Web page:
If you want to catch a glimpse of the future of New York Citys streets, head over to Ninth Avenue where trendy Chelsea meets the uber-trendy Meatpacking District.Starting at 23rd Street and heading south, a network of stripes, buffers and parking spots that comprise the Citys latest effort to create an on-street, mostly separated bike line, will catch your eye. Appearing seemingly overnight, this nearly complete hybrid lane boldly defies preconceived notions of safety by actually bringing turning vehicles closer to bikes at intersections. This new approach to the vehicle/bicycle street relationship may very well be looked back upon as the tipping point for mass bike use in this increasingly bike- (and pedestrian-) friendly city.For those tracking the evolution of Gothams growing embrace of pedal power, there has been a lot to keep up with since new leadership at the NYC Department of Transportation (NYC DOT) took hold. One early indication was new Enhanced Class III stenciling consisting of a very large bike logo with arrows painted onto the street that showed up on Fifth Avenue in Park Slope, Brooklyn last fall. This change from typical Class III routes, or street signs, is a more visible reminder to motorists that they are sharing the road.The new leader at NYC DOT is Janette Sadik-Kahn. This past spring not only ushered in Mayor Bloomberg's PlaNYC which included the promotion of cycling as one of sixteen transportation initiatives but also brought in Ms. Sadik-Kahn as NYC DOT Commissioner. Under her direction, NYC DOT has quickly implemented bold ideas developed in the past while looking beyond the City for new visions of city street life.Following her appointment, Sadik-Khan visited Copenhagen to investigate the city's extraordinary city-wide bikeway network. Organized by RPA and sponsored by the J.M. Kaplan Fund, the trip seems to have played a role in influencing recent NYC DOT decisions. This summer alone yielded the creation of a number of new bike lanes across the City, the removal of a parking space for increased bike parking in Williamsburg, Brooklyn, and most vividly the painting of a few Class II (striped, on-street) bike lanes in an eye-catching green. Combined with NYC DOTs recently announced 2007 LOOK bicycle safety campaign, these innovations are welcoming cyclists to take to the streets.The latest NYC DOT move to create a separated bike path for Ninth Avenue is perhaps the most innovative and complex and, like many recent DOT projects, was installed with lightning speed.To get a sense of the bike lanes features, imagine yourself pedaling down this new cycle-track, as the Europeans refer to it. Immediately to your left youll see a wide sidewalk with bustling pedestrian activity. In front of you at the next intersection, pedestrians looking to cross Ninth Avenue walk swiftly across the bike lane to their very own designated pedestrian island situated at the edge of the newly-configured street. Not only will this island destination eventually be inhabited by green vegetation, but it will also reduce pedestrians crossing distance by 25 feet. Together with the wide sidewalks, this latest incarnation of the separated bike path cunningly avoids the pitfalls of the 1980 separated bike lane between Greenwich Village and Central Park which became clogged with pedestrians and street vendors.Looking to your right, an assurance of safety is reinforced by an 8 foot buffer zone that will eventually feature low vegetation, and a 10 foot Muni-metered parking lane, cleverly moved to the outside of the bike lane. As you begin to reach one of the three designated left turn lanes for autos, youll notice the buffer begins to disappear and, before you know it, youre side-by-side with a vehicle waiting to turn left. It turns out that bringing drivers and cyclists back together at intersections while seemingly counterintuitive can actually enhance awareness and safety at these critical junctions. As a reminder, visible street markings indicate to motorists where the bike path crosses the intersection.So, you may be thinking sure this sounds like a really great bike path, but why does it matter to me? Well, for seven blocks, this bike path offers a glimpse of what New York City street life can offer if bold ideas are implemented. It finds a way to seamlessly weave together issues of livability, sustainability and safety while synchronizing motorists activity, cyclists and pedestrians into one accord a rare feat on New York City streets.While the configuration of this path will not work for all of New Yorks diverse streets, NYC DOT will be sure to track the success of this route and identify other appropriate locations for it.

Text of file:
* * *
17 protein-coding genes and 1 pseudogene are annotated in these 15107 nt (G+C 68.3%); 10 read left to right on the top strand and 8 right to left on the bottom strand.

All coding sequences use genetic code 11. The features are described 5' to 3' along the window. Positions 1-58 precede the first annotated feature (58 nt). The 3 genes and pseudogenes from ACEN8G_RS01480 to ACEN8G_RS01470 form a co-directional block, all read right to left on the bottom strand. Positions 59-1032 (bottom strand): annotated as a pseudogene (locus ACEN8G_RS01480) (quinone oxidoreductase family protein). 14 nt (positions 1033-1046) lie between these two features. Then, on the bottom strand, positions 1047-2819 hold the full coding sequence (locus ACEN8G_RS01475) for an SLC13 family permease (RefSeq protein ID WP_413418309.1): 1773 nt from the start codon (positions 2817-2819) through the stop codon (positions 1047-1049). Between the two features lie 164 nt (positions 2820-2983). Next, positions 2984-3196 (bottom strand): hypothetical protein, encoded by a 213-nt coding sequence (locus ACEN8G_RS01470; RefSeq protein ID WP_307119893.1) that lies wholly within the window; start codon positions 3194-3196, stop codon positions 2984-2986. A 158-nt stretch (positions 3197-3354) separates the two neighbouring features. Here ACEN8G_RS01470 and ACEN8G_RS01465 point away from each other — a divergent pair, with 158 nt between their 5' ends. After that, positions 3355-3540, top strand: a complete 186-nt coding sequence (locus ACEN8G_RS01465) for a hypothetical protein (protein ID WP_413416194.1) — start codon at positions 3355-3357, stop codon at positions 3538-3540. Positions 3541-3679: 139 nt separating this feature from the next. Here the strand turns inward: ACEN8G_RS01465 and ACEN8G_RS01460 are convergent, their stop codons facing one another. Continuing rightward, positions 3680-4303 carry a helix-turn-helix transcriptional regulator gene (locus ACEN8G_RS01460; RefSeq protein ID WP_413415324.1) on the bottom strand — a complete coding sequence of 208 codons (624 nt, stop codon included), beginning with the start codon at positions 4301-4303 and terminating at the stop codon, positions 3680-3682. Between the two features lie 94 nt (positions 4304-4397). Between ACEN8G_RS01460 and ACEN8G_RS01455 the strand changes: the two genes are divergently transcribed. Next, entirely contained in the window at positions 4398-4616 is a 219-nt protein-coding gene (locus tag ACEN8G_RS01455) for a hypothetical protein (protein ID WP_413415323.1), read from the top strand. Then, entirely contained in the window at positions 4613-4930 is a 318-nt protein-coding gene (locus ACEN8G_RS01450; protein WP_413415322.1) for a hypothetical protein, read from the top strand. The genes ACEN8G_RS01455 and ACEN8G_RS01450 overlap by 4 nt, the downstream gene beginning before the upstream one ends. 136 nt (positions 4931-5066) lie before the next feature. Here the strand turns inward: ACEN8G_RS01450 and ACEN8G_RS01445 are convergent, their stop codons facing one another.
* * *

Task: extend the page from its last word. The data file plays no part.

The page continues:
-- Robert Freudenberg, Associate Planner, RPANew Jersey Zoning Code: Nip/Tuck or Major Surgery?